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  AHYMSIN NEWSLETTER, ISSUE - August 2018 
 
   
 
   

Guru Purnima, Minneapolis 2018

by Joanne Sullivan (Divya)

It was the day of Guru Purnima in India, a half day ahead of Minnesota. I had just gotten off the phone with Michael Smith. Actually we were abruptly disconnected. My phone battery had died.

I turned on the computer and there it was! Guru Purnima live in Rishikesh! I walked the familiar paths and familiar voices at SRSG with my eyes and ears just pulsing. I was so excited. Just at that moment Swami Ritavan was sitting down in the Meditation Hall. Oh! There’s Adhikari! Geeta! JP! Surendra! Prakriti and Bhaskar! There were so many old friends. It was almost like being there. I was there watching from Minnesota for the long procession of the Shri Guru Gita coming to His/Her/Its final moment--the last recitation after 9 days of akhanda japa.

The next day, I awoke, having accepted that there was no way I could get to Minneapolis for the celebrations there. I sat and instantly knew that I had to go. I was so homesick. I looked in the phone book for the number of a yoga studio in my little town and also called an Indian homeopath here. Both the yoga studio director and the Indian homeopath, who had treated quite a number of Meditation Center people over the years, wanted to go. The director of the yoga studio is an initiate in our tradition too!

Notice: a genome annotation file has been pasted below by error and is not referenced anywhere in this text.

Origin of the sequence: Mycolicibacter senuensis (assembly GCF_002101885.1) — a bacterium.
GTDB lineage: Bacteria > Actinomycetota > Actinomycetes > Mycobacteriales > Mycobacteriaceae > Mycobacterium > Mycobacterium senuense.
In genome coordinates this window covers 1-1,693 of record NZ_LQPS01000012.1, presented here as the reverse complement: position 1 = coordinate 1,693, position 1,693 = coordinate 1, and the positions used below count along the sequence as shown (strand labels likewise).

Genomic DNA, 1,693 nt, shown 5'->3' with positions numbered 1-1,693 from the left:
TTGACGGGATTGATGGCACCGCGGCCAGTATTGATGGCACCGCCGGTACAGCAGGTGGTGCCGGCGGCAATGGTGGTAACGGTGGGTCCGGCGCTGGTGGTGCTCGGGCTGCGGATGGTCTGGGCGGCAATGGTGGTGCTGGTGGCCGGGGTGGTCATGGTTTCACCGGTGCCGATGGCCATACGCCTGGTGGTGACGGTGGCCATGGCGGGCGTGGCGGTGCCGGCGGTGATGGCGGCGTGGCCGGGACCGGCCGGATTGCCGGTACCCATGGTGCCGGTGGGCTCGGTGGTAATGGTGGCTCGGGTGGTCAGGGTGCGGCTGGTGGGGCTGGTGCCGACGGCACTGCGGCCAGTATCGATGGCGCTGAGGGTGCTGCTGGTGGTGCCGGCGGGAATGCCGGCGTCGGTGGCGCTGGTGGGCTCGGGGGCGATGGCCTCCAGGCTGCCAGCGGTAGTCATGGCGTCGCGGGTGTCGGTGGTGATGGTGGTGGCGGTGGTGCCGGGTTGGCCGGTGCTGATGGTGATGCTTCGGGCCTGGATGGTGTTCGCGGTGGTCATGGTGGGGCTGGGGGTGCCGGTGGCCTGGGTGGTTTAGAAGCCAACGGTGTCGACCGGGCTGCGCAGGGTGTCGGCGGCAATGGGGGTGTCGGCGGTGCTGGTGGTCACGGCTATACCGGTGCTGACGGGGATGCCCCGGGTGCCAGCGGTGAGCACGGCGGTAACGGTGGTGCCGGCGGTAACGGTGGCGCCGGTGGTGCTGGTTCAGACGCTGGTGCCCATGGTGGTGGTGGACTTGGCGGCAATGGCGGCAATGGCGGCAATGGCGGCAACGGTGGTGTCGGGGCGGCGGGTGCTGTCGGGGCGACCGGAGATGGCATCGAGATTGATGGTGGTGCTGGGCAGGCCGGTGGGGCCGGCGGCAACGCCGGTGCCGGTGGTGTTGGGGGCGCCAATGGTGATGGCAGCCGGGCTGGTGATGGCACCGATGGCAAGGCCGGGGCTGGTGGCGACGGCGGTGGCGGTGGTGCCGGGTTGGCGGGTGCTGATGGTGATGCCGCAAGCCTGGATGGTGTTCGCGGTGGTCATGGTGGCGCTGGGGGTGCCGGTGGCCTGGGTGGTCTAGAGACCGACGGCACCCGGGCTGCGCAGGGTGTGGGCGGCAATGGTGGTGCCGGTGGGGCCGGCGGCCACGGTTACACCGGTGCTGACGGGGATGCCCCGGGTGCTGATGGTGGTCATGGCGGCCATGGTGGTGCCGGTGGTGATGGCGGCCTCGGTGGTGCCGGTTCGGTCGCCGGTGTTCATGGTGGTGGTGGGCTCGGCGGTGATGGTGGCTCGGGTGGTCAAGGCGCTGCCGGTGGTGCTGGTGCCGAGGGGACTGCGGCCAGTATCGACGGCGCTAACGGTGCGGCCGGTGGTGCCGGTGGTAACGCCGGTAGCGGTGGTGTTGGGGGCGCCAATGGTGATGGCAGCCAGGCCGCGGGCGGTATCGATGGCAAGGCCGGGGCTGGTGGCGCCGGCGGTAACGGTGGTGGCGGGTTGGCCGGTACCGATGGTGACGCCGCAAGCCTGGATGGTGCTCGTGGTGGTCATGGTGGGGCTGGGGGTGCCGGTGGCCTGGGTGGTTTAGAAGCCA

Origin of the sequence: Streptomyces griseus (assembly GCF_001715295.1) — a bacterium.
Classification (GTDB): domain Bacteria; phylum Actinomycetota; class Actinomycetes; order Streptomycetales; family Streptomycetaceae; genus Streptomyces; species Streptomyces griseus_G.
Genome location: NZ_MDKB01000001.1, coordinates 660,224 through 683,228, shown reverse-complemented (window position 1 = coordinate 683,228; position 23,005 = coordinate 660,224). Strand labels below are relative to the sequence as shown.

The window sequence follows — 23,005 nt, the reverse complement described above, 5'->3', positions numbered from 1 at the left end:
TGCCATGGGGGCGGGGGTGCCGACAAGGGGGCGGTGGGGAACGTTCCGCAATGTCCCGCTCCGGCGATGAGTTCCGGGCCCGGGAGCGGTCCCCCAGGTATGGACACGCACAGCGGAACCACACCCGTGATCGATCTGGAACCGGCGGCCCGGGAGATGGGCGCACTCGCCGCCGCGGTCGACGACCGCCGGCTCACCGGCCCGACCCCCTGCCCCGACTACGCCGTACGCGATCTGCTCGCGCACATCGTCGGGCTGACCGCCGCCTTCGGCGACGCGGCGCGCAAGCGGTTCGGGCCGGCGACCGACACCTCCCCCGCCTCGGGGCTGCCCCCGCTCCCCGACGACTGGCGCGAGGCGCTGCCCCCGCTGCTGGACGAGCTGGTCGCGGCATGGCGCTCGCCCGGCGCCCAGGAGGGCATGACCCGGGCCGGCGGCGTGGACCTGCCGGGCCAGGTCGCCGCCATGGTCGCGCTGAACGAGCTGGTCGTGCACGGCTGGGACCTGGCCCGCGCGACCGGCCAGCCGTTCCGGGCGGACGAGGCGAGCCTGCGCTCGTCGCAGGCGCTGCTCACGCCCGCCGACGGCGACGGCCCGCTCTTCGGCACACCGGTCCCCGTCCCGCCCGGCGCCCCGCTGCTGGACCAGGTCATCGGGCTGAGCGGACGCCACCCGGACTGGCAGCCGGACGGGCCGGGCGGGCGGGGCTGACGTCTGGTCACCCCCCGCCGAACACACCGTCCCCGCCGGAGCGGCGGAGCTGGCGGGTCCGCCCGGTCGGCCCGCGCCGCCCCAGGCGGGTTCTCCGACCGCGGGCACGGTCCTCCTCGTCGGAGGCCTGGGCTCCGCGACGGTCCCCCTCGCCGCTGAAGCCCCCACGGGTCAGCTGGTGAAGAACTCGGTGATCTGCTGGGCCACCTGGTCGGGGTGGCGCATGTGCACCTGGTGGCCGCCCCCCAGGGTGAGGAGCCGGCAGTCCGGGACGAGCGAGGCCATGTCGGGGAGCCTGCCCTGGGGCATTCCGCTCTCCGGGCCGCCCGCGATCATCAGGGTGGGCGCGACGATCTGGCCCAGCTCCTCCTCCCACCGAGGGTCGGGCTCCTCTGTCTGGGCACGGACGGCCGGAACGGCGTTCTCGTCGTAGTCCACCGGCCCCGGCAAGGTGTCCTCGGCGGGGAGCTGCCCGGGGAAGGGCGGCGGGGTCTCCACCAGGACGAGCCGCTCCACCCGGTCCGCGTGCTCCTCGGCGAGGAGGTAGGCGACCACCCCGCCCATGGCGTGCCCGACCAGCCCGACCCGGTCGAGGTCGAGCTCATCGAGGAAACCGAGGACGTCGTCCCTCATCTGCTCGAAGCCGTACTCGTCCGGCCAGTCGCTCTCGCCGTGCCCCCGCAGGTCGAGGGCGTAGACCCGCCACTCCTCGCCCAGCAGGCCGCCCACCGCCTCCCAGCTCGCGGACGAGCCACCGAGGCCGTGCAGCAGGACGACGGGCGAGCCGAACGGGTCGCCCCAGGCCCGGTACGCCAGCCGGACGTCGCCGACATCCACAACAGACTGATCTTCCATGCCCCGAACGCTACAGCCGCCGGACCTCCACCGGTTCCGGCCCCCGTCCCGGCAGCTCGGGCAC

It was so beautiful. We arrived just before Emilio and others were preparing for the yajna in the back yard, among the trees and the flowers on a balmy day.

Swami Radha and Michael Smith led a satsang following a splendid meal with old friends and new, offered once again by Gretchen Bonham. Maya and Shivnath Tanden shared some profound experiences they had had with Swami Rama.

Inspiring quotes from Swami Rama, Swami Veda, and Swami Ritavan lit up the night.

Michael Smith spoke about some of commitments many had kept in the lead up to Guru Purnima. He also spoke about the implications of the “tra” part of the word “mantra.” “-tra” is cognate to Tara, he said, and it carries with it the idea of protection. He also spoke about the interlocking triangles and how, among other things, the downward triangle represents grace and blessings, while the upward triangle signifies human effort or sadhana.

Guru Purnima, Michael said, is a day of sankalpa or determined resolve. Both Radha and Michael encourage us to deepen our sankalpa and commitment in prayer. I do feel, since that night, a deepening of resolve and greater pleasure in sitting. I wasn’t sure if I could sit the full hour as I had recently undergone knee replacement surgery. There was some wiggling and physical discomfort on my part, but since then I notice that my sitting is more still and asaan, natural, easier again. There is so much more to tell about that very full day, and it was wonderful to be among friends. The day was completed with the full moon meditation.

Editor's Note:

This Guru Purnima celebration took place at The Meditation Center in Minneapolis, Minnesota, USA.

 

   
       

The Himalayan Tradition of Yoga Meditation

Purification of Thoughts     Dhyana    Mindfulness
Japa     Dharana     Shavasana
Breath Awareness     Qualified Preceptor
Guru Disciple Relationship     Unbroken Lineage
Yoga Nidra     Silence Retreats     Full Moon Meditation

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